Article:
One of the quintessential aspects of secondary education that many students form their social life around, while others engage in moderately when the occasion calls for it - is the party. As a college student, I fall under the latter: one who rarely engages in social interaction offered from parties. Nonetheless, when I decide to partake in such festivities, I mentally enforce the goal of taking advantage of frivolous endeavors in order to metaphorically shake off the stresses, worries, and tasks of my everyday life.

Social gatherings of this sort are intended to stand as a celebratory engagement of connectedness. Connecting through music, be it through dancing and "vibing" with complete strangers and usually with limited conversation due to the drowned out voices amid excessive music.

However, with the dependence of devices such as smartphones at our disposal, it is often too easy for young people to neglect the chance at forming human relationships and creating moments, even if only briefly, as a result of the disconnection brought on from the devices meant to bring humanity closer together on a global scale.

Recently though, this notion of connectedness was lost for me among a crowd of young people during an after party at a club I was invited to following a school function. My close friend invited my sister and I to her university’s event, which was preceded by an after party at a popular downtown Cincinnati nightclub.

Though my sister and I were the only students from a different school, the chance to associate with students entirely unfamiliar to me was exciting to say the least. The opportunity presented itself for every student within the club to unite through commonalities not by the way that we look, but how we may feel surrounded by tangible joy in the faces of strangers and music blasting hits from the 90s which should have felt nostalgic for everyone.

Walking up the stairs to the loft where the dance floor was held, all I saw, unfortunately, were rows of people sitting on plush seating staring painstakingly close to their phones with the intensity of their gazes illuminated by the artificial light from their phones.

While a few people danced, myself included, everyone sat in their positions absorbed by their phones for over an hour. An hour.

For anyone who has so graciously read up to this point, hear me out.

I do not write this article to reprimand anyone who holds their smartphones or other technological devices to a devotional standard, or to sound like a stickler for living a life technology-free.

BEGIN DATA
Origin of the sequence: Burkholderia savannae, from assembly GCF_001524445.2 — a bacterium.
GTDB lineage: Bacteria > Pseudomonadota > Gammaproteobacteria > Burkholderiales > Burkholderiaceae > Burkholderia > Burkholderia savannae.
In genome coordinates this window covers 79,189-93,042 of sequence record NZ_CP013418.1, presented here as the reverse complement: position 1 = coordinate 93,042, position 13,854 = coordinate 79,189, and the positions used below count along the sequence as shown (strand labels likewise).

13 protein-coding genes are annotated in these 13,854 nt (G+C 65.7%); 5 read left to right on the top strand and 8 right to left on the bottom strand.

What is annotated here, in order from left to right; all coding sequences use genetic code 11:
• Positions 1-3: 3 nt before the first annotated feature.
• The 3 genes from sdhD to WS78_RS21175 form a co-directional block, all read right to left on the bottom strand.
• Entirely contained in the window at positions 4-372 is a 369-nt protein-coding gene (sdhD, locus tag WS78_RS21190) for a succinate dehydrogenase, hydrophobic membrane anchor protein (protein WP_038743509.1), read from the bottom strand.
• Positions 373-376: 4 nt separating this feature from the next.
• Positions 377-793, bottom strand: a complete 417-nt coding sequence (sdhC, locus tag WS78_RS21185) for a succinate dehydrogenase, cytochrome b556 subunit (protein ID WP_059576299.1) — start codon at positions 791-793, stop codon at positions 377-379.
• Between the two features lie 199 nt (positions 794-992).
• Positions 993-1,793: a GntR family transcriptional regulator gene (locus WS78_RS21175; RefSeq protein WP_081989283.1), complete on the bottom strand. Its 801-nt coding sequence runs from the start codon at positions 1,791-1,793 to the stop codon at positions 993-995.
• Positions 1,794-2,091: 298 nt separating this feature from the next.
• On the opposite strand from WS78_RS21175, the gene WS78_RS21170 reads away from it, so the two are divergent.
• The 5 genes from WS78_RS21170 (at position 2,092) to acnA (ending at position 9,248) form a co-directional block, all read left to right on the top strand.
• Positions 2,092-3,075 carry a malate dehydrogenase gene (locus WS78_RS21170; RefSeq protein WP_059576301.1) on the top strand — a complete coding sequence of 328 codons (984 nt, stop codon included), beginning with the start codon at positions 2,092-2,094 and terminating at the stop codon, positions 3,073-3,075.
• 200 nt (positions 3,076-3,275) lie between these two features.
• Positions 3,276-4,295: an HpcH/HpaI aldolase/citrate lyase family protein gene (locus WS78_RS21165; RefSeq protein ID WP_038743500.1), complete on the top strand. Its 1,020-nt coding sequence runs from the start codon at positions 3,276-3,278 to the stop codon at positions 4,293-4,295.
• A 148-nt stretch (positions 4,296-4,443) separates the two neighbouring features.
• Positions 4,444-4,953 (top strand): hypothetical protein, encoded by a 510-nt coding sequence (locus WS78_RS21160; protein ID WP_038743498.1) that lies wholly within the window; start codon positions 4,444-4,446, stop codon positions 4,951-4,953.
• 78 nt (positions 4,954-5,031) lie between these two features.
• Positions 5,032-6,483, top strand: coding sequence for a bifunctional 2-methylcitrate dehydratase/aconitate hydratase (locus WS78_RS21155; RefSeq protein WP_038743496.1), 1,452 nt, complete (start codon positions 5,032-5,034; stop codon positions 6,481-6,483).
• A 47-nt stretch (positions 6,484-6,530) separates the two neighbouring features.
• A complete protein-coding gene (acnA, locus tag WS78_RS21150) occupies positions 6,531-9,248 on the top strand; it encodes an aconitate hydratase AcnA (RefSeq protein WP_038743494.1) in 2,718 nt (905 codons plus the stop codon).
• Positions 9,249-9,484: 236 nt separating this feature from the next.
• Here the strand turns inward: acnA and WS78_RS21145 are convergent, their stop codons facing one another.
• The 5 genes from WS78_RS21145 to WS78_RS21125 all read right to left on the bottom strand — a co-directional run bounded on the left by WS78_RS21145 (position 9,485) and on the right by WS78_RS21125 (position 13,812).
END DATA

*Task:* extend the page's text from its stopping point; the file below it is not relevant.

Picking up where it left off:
The answer is simple.

That is just not the world we live in.

Yes, technology has become a staple and almost a necessity of 21st century popular culture. However, this does not suggest that technology has done a complete disservice to society. Technology has expanded the way in which people communicate making correspondence available from our very own Cincinnati to somewhere as distant and unfamiliar as Shanghai.

Human beings now have the insurmountable advantage of learning about the world without having to step outside their doors. This is especially convenient for students like me who long to travel, but understand the limitations of travel due to monetary demands.

Still, with technology’s surplus conveniences and advantages comes the unsuspecting flaw of people becoming all too consumed with what may be happening elsewhere in the world with celebrity gossip, social media, even funny cat videos to miss the true instances in life that can hold the most significance if one is present to acknowledge them.

The message I would like to leave with the readers is this:

The human experience is vast and unpredictable. As people, we thrive off of human contact, which is what makes us a society and a multicultural existence at large. So don’t get lost in a reality that is fleeting and intangible to the feelings and experiences that life can offer, especially during moments of carefree fun and chances to engage with people you may have never been given the chance to meet before.

So put the phones away during a night out. Enjoy the company in front of you, and if a matter is so pressing that you need to pick up your phone to send a text to someone, remember what Ferris Bueller advised:

“Life moves pretty fast. If you don't stop and look around once in a while, you could miss it.”